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Acting on His Vision for Gaming

Robert 'Bobby' Kotick leads Activision's growth as he builds on industry's gaining momentum.


Few companies can chart the financial fluctuations of the video game industry over the last 20 years as well as Activision Inc.

Founded in 1979, Activision rode the Atari wave until the mid-1980s, when Atari crashed, causing many to conclude that video games were a fad. With the market much diminished, Activision filed for bankruptcy in 1991. That year, a cocky 27-year-old entrepreneur, Robert "Bobby" Kotick, bought a controlling stake in Activision, reorganized the company and moved it from the Bay Area to Santa Monica.

Although the ride has been bumpy at times, Kotick recently has become the darling of Wall Street after releasing a streak of hit game titles, including "Tony Hawk Pro Skater 3," "Return to Castle Wolfenstein" and "Spider-Man."

With a market valuation of $1.8 billion, $280 million in cash and $786 million in annual sales, Activision has become the second-largest independent video game publisher in the United States after Electronic Arts Inc. in Redwood City, Calif. Part of Activision's growth came from aggressive acquisitions. The company spent $47.2 million in the last eight months alone purchasing four game companies.

Boosting Activision's--and the industry's--momentum is the proliferation of Sony Corp.'s PlayStation 2, introduced in 2000, and Nintendo Co.'s GameCube and Microsoft Corp.'s Xbox consoles, which launched last holiday season.

Kotick, now 39, spoke a week after the Electronic Entertainment Expo, the industry's largest trade show.

Question: Size up the console war.

Answer: The numbers speak for themselves. Microsoft and Nintendo are fighting it out for second place. Sony is presently the leader.

Q: How does that affect you as a software publisher?

A: You can't ask for a better market environment. We've just had a round of price cuts on the hardware that will drive the industry further into the mass market. The reduction in price of the PSOne in particular will move the platform through at least another year. That $49 price point for the PSOne also expands our market. Now you can take that console, and the games that go with it, to Latin America, Asia and second-tier European countries that previously couldn't afford the console.

Q: Will online gaming on the console be big business?

A: Not in the near term, but it will be one of the great growth catalysts for the next cycle. For now, you're going to see a lot of experimentation and continued institutional learning. Look at "Tony Hawk 3" for the PlayStation 2. It has some very nice online hooks.

Q: Are people actually playing "Tony Hawk 3" online?

A: Yep. All 17 people who took the trouble to buy a modem for their PS2s. This is an industry where an add-on peripheral has never really had a lot of traction in terms of broad penetration.

There's no question that playing games against a real person is more fun than playing against the machine. There are a number of other catalysts for online games. There's trial and sample. Trial and sample in our industry is largely done through Blockbuster rentals or borrowing from friends. If consumers have the opportunity to sample games through digital download, the industry is likely to see greater consumption overall.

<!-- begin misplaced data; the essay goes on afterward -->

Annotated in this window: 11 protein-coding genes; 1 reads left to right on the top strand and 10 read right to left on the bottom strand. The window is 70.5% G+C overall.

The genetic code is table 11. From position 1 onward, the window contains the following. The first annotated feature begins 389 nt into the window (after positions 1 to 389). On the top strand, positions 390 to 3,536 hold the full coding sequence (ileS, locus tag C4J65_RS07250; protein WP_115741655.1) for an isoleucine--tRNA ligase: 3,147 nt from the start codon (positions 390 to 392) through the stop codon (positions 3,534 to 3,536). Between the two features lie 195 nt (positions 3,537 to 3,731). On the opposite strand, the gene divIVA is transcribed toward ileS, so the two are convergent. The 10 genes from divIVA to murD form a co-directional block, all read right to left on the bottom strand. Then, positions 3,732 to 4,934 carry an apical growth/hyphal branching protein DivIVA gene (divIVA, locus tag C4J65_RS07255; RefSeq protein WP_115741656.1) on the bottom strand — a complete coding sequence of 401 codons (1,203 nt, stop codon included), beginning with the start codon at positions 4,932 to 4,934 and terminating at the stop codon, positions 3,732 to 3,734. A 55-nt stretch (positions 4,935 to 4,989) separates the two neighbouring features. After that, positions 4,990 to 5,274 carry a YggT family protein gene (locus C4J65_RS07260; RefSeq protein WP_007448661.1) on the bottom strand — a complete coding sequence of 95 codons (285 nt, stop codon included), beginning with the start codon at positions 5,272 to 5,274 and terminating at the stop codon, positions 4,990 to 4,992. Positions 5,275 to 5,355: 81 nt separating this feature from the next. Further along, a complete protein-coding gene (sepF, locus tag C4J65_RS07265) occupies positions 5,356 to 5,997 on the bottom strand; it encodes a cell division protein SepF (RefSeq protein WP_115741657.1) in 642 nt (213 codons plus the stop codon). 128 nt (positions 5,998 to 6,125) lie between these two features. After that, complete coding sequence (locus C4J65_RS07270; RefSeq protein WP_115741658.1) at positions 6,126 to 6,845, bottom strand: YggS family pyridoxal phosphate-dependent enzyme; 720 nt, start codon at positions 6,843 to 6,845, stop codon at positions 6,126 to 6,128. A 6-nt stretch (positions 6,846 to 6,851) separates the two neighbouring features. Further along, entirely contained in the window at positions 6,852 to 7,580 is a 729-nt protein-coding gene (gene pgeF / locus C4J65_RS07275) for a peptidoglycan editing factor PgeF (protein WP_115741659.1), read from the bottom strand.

Q: Console games have captured most of the media attention over the last two years. What's the future of games for the personal computer?

A: The PC is primarily a hobbyist's and enthusiast's platform. When you have properties that are appropriate for that consumer, it's a great opportunity. It's also a great place to cut your teeth on online gaming before going into the console. We've developed a lot of institutional expertise on the PC in online gaming. But the growth of the PC games market will be in the small single digits. On the other hand, it's a more stable business in a way than consoles, which go up and down with the release of new hardware.

Q: What's your projection of this year's market growth?

A: Overall, the marketplace will grow 12% to 17%. For Activision, we expect to grow at the low end of that range.

Q: Why so modest?

A: When you look at our company, we're at $786 million in revenue. That's a big number. We're also taking into consideration slower growth rates in Europe and a continued weak economy in the U.S. Also, we're expecting the PC market, which constitutes 15% of our business, to grow at single-digit rates. This also is the first year of the console cycle. Remember, two out of three consoles just launched last year. The mass market opportunity won't really start to kick in until next year and the year after.

Q: How much further do you think the industry will consolidate?

A: You haven't seen large companies merging with large companies, or even mid-sized companies. Instead, we've seen consolidation in the small to mid-sized companies. For us, we're doing transactions in the $20-million to $30-million range. We've been acquiring companies that either have great development track records or properties that are attractive. When you look at the landscape, there's still plenty of opportunity for us to acquire.

Q: Are you seeing major media companies shop for game companies?

A: Yes. The most natural buyers are the big media companies such as Disney, AOL Time Warner, Viacom and Vivendi. They've come to realize that games have the ability to really build value in their intellectual properties. We're in an industry that's growing at high double digits. Media companies realize they need to seek new areas of opportunities for growth because their own rates of growth are slow to none, and ours are looking pretty good.

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